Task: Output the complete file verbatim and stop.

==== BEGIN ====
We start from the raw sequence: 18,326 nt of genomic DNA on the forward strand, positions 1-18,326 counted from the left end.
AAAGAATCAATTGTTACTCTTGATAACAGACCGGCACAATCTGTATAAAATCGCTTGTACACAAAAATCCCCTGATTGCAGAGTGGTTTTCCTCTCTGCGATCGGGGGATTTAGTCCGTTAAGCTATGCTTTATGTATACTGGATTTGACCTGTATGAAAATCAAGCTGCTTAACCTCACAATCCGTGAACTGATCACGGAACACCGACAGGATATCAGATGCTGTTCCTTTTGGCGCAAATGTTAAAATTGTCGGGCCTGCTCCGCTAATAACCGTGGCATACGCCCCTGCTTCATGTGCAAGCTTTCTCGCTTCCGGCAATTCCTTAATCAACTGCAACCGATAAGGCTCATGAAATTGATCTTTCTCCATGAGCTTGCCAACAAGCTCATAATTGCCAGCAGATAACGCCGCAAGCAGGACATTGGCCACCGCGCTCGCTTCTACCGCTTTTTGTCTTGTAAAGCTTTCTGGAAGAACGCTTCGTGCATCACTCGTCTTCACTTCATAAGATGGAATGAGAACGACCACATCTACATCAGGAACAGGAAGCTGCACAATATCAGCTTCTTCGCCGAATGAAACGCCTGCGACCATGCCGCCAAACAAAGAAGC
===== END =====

We start from the raw sequence: 18,326 nt of genomic DNA on the forward strand, positions 1-18,326 counted from the left end.
AAAGAATCAATTGTTACTCTTGATAACAGACCGGCACAATCTGTATAAAATCGCTTGTACACAAAAATCCCCTGATTGCAGAGTGGTTTTCCTCTCTGCGATCGGGGGATTTAGTCCGTTAAGCTATGCTTTATGTATACTGGATTTGACCTGTATGAAAATCAAGCTGCTTAACCTCACAATCCGTGAACTGATCACGGAACACCGACAGGATATCAGATGCTGTTCCTTTTGGCGCAAATGTTAAAATTGTCGGGCCTGCTCCGCTAATAACCGTGGCATACGCCCCTGCTTCATGTGCAAGCTTTCTCGCTTCCGGCAATTCCTTAATCAACTGCAACCGATAAGGCTCATGAAATTGATCTTTCTCCATGAGCTTGCCAACAAGCTCATAATTGCCAGCAGATAACGCCGCAAGCAGGACATTGGCCACCGCGCTCGCTTCTACCGCTTTTTGTCTTGTAAAGCTTTCTGGAAGAACGCTTCGTGCATCACTCGTCTTCACTTCATAAGATGGAATGAGAACGACCACATCTACATCAGGAACAGGAAGCTGCACAATATCAGCTTCTTCGCCGAATGAAACGCCTGCGACCATGCCGCCAAACAAAGAAGC